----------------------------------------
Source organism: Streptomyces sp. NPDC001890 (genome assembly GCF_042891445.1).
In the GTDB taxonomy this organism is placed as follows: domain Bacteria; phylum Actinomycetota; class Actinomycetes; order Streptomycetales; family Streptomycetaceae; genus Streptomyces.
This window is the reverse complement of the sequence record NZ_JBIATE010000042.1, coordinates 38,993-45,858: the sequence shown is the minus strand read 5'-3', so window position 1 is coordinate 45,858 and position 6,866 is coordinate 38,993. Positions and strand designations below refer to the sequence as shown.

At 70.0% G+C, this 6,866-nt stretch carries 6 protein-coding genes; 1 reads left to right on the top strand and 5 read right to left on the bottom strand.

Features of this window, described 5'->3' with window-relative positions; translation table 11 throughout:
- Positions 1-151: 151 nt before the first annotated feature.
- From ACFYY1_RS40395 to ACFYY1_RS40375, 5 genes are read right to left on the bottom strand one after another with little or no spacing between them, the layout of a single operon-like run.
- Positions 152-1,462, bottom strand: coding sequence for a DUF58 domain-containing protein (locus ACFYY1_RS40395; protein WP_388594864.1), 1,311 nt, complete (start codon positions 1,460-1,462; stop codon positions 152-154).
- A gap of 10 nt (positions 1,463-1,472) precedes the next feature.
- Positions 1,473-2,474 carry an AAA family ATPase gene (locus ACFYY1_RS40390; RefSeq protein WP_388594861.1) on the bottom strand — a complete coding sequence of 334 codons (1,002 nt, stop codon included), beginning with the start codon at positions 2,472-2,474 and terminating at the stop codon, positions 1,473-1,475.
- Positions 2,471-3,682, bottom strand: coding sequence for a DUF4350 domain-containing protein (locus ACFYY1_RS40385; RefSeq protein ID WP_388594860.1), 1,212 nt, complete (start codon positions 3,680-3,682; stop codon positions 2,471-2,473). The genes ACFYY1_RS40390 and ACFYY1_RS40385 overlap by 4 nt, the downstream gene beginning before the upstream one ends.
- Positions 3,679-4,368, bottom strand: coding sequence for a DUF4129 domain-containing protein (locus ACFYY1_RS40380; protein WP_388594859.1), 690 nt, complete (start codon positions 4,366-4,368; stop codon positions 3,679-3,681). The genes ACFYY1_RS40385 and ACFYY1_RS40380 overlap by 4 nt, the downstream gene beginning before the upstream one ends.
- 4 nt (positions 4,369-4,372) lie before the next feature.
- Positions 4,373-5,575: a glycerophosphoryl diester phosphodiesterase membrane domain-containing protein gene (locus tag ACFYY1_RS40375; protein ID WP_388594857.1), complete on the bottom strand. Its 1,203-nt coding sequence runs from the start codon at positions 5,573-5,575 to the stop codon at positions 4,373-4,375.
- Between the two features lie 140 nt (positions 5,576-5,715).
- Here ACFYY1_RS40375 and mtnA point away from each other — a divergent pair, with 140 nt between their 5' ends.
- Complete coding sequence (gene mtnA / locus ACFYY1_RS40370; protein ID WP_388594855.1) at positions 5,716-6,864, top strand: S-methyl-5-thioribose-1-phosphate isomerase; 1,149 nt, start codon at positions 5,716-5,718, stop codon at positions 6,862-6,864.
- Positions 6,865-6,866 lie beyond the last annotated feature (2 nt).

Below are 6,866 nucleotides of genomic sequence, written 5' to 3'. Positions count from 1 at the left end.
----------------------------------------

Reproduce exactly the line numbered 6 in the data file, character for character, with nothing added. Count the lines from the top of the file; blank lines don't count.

- Positions 1-151: 151 nt before the first annotated feature.